The social symptoms in the isolated minority syndrome can best be explained by the theory of deviancy amplification (4). One type of deviance leads to other deviances. The sexual frustration, low self-esteem, social stigmatization and isolation may often lead to substance abuse, social deroute, non-sexual crimes, political extremism and suicide.

The psychological defense mechanisms include suppression and repression of the deviant impulses, projection of the deviant impulses on other persons, and violence against the sexual object. The paraphiliac may even kill the sexual object (e.g. children) in a symbolic attempt to kill his deviant impulses.

A paraphiliac who has contact with similarly disposed persons and who accepts his own feelings does not show these symptoms. His sexual behaviour is more flexible and controlled by rational thinking. If for any reason he chooses not to have sex, he can refrain from that and still preserve his mental health and self-control despite the sexual frustrations.

The isolated minority syndrome may be seen in paedophiles, exhibitionists, bisexuals, sadomasochists, fetishists, transvestites, transsexuals, etc. The symptoms mentioned above are often believed to be characteristic of paraphilias per se, but they are in fact secondary symptoms of the social suppression (5). It is not possible to change the sexual orientation, but it is possible to cure the isolated minority syndrome, thereby improving the client’s psychological and social well-being. The client will gain self-control which means that the uncontrolled, aggressive and perhaps dangerous sexual acts will be replaced by more harmless and well-controlled acts. The well-known metaphor of a steam-boiler illustrates the situation quite well. The libido is like the steam pressure that builds up and requires an outlet. Masturbation fantasies, pornography, and other substitutes function like a safety valve that will let out steam and relieve the pressure if the preferred outlet is not available. If, however, the person has internalized society’s condemnation and tries to suppress not only the paraphilic behaviour but also the paraphilic fantasies, in other words: if he suffers from the isolated minority syndrome, then the safety valve is closed and the vessel will explode in an outburst of uncontrollable sexuality.

Traditional studies of paraphiliacs are based on psychiatric and forensic populations. The vast majority of these populations suffer from the isolated minority syndrome to various degrees. This has created an image in the psychiatric literature of paraphilias as uncontrollable and dangerous compulsions. Members of sexual minority organizations, however, suffer only slightly or not at all from the isolated minority syndrome and they do not match the image presented by psychiatrists. Sociological studies based on populations from sexual minority organizations give a totally different image (5).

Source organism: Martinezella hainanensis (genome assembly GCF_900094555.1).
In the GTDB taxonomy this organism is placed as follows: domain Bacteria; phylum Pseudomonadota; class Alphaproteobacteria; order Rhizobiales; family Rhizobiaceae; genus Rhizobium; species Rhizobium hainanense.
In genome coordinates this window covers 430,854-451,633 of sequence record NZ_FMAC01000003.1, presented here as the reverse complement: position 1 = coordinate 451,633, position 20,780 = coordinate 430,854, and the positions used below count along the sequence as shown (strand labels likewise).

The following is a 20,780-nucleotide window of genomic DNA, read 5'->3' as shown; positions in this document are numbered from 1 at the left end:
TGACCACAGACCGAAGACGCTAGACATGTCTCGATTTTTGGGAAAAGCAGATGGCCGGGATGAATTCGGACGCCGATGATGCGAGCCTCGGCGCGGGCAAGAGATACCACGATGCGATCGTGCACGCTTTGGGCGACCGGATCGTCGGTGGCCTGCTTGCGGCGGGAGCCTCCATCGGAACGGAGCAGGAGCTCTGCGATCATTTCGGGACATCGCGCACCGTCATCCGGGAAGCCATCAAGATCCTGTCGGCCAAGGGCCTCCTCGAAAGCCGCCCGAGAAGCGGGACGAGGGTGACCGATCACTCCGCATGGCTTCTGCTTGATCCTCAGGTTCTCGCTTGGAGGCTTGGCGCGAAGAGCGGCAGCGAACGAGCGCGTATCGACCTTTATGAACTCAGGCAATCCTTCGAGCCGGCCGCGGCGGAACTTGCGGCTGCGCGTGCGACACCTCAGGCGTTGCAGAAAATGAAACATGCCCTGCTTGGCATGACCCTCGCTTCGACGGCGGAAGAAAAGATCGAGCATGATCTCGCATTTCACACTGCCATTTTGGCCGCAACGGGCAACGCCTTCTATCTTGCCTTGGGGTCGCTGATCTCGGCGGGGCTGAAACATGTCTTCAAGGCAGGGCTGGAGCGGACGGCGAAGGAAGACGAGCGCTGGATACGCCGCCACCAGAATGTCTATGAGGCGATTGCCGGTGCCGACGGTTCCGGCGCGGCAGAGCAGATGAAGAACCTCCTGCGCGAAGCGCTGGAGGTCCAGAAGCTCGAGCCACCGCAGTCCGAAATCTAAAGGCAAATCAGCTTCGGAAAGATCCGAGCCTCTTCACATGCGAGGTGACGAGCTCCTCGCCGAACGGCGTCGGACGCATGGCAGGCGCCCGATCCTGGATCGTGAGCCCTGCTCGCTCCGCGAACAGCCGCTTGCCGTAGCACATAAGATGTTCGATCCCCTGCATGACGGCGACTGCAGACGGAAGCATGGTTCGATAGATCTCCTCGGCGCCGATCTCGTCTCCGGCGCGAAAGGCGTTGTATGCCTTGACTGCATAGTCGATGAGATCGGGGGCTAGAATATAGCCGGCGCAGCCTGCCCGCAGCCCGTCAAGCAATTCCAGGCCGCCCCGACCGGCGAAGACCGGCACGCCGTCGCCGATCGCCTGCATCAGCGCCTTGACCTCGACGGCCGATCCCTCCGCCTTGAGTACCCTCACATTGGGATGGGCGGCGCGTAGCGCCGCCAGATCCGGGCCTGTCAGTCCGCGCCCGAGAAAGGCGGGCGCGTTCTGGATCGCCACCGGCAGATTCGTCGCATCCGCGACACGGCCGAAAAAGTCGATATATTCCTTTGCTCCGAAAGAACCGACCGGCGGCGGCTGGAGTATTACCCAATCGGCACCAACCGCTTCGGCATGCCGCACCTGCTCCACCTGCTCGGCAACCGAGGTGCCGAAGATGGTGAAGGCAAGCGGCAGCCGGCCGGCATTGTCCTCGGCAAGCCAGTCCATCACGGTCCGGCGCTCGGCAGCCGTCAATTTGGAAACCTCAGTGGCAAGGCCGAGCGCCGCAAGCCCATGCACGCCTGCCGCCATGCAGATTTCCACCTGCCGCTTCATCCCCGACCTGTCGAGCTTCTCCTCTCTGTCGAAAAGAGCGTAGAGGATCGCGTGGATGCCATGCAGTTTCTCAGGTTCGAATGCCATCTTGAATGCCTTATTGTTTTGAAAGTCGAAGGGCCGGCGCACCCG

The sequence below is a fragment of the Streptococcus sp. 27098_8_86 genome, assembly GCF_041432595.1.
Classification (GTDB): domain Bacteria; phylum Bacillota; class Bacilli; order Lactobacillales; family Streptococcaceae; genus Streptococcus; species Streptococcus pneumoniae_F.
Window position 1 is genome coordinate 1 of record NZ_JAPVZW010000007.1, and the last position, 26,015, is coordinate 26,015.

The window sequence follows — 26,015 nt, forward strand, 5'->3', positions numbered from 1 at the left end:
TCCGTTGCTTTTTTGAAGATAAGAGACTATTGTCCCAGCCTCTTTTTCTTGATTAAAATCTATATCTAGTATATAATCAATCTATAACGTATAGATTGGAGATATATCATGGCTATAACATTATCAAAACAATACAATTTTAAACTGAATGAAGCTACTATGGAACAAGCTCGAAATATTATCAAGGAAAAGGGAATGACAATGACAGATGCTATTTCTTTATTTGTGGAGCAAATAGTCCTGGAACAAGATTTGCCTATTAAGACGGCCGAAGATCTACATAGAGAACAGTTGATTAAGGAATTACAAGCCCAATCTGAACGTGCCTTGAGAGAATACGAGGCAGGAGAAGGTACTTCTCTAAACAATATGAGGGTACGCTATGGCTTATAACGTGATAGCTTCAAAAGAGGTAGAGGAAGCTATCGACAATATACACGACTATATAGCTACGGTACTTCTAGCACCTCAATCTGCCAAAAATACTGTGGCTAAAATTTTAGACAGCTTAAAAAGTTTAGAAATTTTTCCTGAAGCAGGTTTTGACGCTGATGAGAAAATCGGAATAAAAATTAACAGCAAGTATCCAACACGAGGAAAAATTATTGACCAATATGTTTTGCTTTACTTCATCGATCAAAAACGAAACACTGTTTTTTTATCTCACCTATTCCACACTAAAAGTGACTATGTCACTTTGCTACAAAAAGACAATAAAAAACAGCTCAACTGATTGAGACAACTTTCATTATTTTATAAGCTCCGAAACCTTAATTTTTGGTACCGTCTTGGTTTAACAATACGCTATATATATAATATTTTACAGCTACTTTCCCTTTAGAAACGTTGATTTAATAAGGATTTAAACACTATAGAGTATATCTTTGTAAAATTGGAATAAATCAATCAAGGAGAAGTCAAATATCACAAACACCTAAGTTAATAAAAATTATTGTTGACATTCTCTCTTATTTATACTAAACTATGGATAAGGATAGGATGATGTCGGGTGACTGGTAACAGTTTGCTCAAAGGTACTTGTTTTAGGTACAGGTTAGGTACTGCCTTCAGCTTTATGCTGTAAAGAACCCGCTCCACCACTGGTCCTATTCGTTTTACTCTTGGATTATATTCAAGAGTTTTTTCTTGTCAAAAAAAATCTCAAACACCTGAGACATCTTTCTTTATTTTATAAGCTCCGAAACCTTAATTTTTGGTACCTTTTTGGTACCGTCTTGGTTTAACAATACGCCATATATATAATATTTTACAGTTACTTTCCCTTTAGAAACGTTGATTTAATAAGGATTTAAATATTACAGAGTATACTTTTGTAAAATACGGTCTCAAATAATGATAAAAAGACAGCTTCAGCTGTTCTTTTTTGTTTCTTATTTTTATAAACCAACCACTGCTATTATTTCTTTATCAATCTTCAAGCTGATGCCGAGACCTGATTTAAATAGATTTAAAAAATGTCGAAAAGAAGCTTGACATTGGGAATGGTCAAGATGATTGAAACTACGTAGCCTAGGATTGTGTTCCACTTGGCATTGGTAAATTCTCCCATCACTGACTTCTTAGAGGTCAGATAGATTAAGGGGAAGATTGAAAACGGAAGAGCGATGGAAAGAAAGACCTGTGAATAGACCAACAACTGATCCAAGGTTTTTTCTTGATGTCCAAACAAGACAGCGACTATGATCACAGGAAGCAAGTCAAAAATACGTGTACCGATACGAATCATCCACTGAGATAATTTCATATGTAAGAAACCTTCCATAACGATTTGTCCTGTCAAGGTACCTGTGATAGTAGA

The best treatment for the isolated minority syndrome is obviously group therapy or self-help organizations. Experienced members of such groups can function as positive identification models for less experienced members with the same or a similar paraphilia, and teach them how to find a matching partner and how to live a sex life that is satisfying to both parties. The formation of such organizations for all common paraphilias should be encouraged and supported, and any person who suffers from the isolated minority syndrome should be encouraged to become a member of such organizations and subscribe to their publications.

The author has personal experience as volunteer counsellor in several sexual minority groups. I will describe the experience of a Danish exhibitionist group as an example.

The well-known flasher hates his own behaviour but cannot help it. He wants to exhibit himself only in front of unaccompanied strangers, not because he by nature prefers strange partners but because he is too ashamed to let anybody he knows see him in this highly embarrassing situation. This behaviour is not as satisfying as he could wish, because the strangers become annoyed or scared and do not want to look at him. And it is certainly not satisfying to his victims either. When we started the exhibitionist group the members soon began to strip naked in front of each other and after a few meetings everybody was naked most of the time and many were masturbating. They preferred total nakedness to just showing their sexual organs. They became more flexible, and several members gradually got the courage to experiment with alternative outlets such as nudist beaches, sex clubs, being nude models, etc. The limit between exhibitionism and voyeurism vanished as everybody enjoyed seeing as well as being seen. The limit between visual and physical contact also vanished. (However, touching had to be limited to steady partners because the female participants felt badly about it). A study of a similar group in Holland shows that the main effect of the group on the participants was to make their exhibitionism ego-syntonic. As a consequence of this, their exhibitionistic behaviour became less obsessive and egocentric, and more adjusted to the onlooker (6).